Benzimidazole analogs inhibit respiratory syncytial virus G protein function

Carrie W. Evans, Colm Atkins, Ashish Pathak, Brian E. Gilbert, James W. Noah

Research output: Contribution to journalArticle

11 Citations (Scopus)

Abstract

Abstract Human respiratory syncytial virus (hRSV) is a highly contagious Paramyxovirus that infects most children by age two, generating an estimated 75,000-125,000 hospitalizations in the U.S. annually. hRSV is the most common cause of bronchiolitis and pneumonia among infants and children under 1 year of age, with significant mortality among high-risk groups. A regulatory agency-approved vaccine is not available, and existing prophylaxis and therapies are limited to use in high-risk pediatric patients; thus additional therapies are sorely needed. Here, we identify a series of benzimidazole analogs that inhibit hRSV infection in vitro with high potency, using a previously-reported high-throughput screening assay. The lead compound, SRI 29365 (1-[6-(2-furyl)[1,2,4]triazolo[3,4-b][1,3,4]thiadiazol-3-yl]methyl-1H-benzimidazole), has an EC50 of 66 μM and a selectivity >50. We identified additional compounds with varying potencies by testing commercially-available chemical analogs. Time-of-addition experiments indicated that SRI 29365 effectively inhibits viral replication only if present during the early stages of viral infection. We isolated a virus with resistance to SRI 29365 and identified mutations in the transmembrane domain of the viral G protein genomic sequence that suggested that the compound inhibits G-protein mediated attachment of hRSV to cells. Additional experiments with multiple cell types indicated that SRI 29365 antiviral activity correlates with the binding of cell surface heparin by full-length G protein. Lastly, SRI 29365 did not reduce hRSV titers or morbidity/mortality in efficacy studies using a cotton rat model. Although SRI 29365 and analogs inhibit hRSV replication in vitro, this work suggests that the G-protein may not be a valid drug target in vivo.

Original languageEnglish (US)
Article number3656
Pages (from-to)31-38
Number of pages8
JournalAntiviral Research
Volume121
DOIs
StatePublished - Jul 3 2015

Fingerprint

Human respiratory syncytial virus
Respiratory Syncytial Viruses
GTP-Binding Proteins
Sigmodontinae
High-Throughput Screening Assays
Respiratory Syncytial Virus Infections
Bronchiolitis
Mortality
Viral Proteins
Virus Diseases
Virus Replication
Viral Load
Antiviral Agents
Heparin
benzimidazole
Pneumonia
Hospitalization
Vaccines
Pediatrics
Viruses

Keywords

  • Antiviral
  • G protein
  • Heparin
  • hRSV
  • SAR

ASJC Scopus subject areas

  • Virology
  • Pharmacology

Cite this

Evans, C. W., Atkins, C., Pathak, A., Gilbert, B. E., & Noah, J. W. (2015). Benzimidazole analogs inhibit respiratory syncytial virus G protein function. Antiviral Research, 121, 31-38. [3656]. https://doi.org/10.1016/j.antiviral.2015.06.016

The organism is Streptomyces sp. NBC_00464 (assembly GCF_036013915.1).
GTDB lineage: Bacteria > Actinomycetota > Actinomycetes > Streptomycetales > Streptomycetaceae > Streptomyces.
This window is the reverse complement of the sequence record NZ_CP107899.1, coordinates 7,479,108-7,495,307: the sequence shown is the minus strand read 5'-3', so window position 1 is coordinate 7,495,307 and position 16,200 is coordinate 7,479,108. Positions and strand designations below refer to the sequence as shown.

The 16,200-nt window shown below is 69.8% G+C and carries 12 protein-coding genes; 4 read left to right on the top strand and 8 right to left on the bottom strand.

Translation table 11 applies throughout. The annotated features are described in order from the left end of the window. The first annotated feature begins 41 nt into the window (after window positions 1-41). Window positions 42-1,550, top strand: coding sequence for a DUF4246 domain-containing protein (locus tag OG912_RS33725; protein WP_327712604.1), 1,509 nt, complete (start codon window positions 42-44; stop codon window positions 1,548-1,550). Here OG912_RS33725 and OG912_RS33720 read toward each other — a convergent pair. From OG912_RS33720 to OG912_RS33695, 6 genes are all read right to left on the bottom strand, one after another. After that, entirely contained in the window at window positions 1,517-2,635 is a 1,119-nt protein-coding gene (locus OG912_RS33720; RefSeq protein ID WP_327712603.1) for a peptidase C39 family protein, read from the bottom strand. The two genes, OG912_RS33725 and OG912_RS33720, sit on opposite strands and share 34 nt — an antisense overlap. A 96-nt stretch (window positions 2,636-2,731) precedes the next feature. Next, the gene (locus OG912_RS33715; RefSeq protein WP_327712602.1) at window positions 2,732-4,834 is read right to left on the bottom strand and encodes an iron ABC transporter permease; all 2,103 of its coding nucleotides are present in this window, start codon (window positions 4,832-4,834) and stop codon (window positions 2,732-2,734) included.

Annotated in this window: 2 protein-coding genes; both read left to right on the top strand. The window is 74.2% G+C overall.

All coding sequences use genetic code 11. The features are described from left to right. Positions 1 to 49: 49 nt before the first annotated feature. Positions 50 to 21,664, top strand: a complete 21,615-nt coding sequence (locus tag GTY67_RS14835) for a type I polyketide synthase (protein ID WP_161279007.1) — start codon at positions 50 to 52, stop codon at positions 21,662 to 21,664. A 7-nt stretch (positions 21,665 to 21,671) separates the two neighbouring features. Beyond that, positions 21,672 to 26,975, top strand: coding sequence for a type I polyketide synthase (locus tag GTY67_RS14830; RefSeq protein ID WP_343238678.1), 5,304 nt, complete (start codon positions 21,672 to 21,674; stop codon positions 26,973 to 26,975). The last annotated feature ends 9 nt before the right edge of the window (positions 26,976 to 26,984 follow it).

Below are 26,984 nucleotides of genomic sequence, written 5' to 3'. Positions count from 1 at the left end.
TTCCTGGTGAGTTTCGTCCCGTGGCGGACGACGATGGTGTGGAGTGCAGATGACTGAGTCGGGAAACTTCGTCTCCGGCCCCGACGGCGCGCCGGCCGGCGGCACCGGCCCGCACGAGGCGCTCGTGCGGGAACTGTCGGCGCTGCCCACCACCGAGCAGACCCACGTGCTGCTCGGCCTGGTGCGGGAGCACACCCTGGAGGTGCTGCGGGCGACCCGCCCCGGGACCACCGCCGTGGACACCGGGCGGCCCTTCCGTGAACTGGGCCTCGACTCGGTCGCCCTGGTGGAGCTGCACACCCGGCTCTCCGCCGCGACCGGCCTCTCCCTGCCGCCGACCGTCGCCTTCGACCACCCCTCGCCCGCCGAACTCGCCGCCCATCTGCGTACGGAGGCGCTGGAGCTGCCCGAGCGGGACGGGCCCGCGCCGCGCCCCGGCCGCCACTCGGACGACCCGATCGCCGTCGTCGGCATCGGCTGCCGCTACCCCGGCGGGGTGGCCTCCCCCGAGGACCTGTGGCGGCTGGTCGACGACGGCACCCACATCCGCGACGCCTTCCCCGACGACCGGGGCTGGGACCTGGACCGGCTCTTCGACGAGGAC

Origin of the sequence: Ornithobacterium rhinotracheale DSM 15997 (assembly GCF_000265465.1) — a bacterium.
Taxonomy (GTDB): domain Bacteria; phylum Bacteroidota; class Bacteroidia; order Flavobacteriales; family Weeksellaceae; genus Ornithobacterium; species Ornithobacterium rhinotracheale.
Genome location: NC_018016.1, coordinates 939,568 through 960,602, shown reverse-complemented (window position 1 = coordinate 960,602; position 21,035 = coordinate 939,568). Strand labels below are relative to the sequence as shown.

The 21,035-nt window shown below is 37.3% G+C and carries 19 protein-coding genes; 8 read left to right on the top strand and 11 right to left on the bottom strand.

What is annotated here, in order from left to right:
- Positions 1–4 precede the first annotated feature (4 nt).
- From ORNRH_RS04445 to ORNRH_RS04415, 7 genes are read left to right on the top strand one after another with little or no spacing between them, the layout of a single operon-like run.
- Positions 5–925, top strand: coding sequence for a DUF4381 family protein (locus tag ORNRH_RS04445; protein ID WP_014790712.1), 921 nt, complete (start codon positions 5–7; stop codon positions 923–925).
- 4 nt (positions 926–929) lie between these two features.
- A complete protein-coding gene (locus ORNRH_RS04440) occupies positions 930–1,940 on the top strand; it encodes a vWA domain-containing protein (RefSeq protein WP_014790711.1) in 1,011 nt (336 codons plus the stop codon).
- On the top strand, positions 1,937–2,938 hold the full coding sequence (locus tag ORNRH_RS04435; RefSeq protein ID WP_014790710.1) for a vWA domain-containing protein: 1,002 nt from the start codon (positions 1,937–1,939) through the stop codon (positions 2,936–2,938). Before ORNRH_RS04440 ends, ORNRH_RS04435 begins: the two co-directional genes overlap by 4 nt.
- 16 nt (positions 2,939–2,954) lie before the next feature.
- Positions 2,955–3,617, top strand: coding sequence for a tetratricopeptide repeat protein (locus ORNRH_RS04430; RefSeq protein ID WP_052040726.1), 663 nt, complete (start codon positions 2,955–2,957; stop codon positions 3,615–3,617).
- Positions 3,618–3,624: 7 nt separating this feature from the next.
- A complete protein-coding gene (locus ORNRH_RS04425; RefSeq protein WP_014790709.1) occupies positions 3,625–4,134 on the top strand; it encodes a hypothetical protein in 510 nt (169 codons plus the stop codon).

Benzimidazole analogs inhibit respiratory syncytial virus G protein function. / Evans, Carrie W.; Atkins, Colm; Pathak, Ashish; Gilbert, Brian E.; Noah, James W.

In: Antiviral Research, Vol. 121, 3656, 03.07.2015, p. 31-38.

Research output: Contribution to journalArticle

Evans, CW, Atkins, C, Pathak, A, Gilbert, BE & Noah, JW 2015, 'Benzimidazole analogs inhibit respiratory syncytial virus G protein function', Antiviral Research, vol. 121, 3656, pp. 31-38. https://doi.org/10.1016/j.antiviral.2015.06.016
Evans, Carrie W. ; Atkins, Colm ; Pathak, Ashish ; Gilbert, Brian E. ; Noah, James W. / Benzimidazole analogs inhibit respiratory syncytial virus G protein function. In: Antiviral Research. 2015 ; Vol. 121. pp. 31-38.
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AB - Abstract Human respiratory syncytial virus (hRSV) is a highly contagious Paramyxovirus that infects most children by age two, generating an estimated 75,000-125,000 hospitalizations in the U.S. annually. hRSV is the most common cause of bronchiolitis and pneumonia among infants and children under 1 year of age, with significant mortality among high-risk groups. A regulatory agency-approved vaccine is not available, and existing prophylaxis and therapies are limited to use in high-risk pediatric patients; thus additional therapies are sorely needed. Here, we identify a series of benzimidazole analogs that inhibit hRSV infection in vitro with high potency, using a previously-reported high-throughput screening assay. The lead compound, SRI 29365 (1-[6-(2-furyl)[1,2,4]triazolo[3,4-b][1,3,4]thiadiazol-3-yl]methyl-1H-benzimidazole), has an EC50 of 66 μM and a selectivity >50. We identified additional compounds with varying potencies by testing commercially-available chemical analogs. Time-of-addition experiments indicated that SRI 29365 effectively inhibits viral replication only if present during the early stages of viral infection. We isolated a virus with resistance to SRI 29365 and identified mutations in the transmembrane domain of the viral G protein genomic sequence that suggested that the compound inhibits G-protein mediated attachment of hRSV to cells. Additional experiments with multiple cell types indicated that SRI 29365 antiviral activity correlates with the binding of cell surface heparin by full-length G protein. Lastly, SRI 29365 did not reduce hRSV titers or morbidity/mortality in efficacy studies using a cotton rat model. Although SRI 29365 and analogs inhibit hRSV replication in vitro, this work suggests that the G-protein may not be a valid drug target in vivo.

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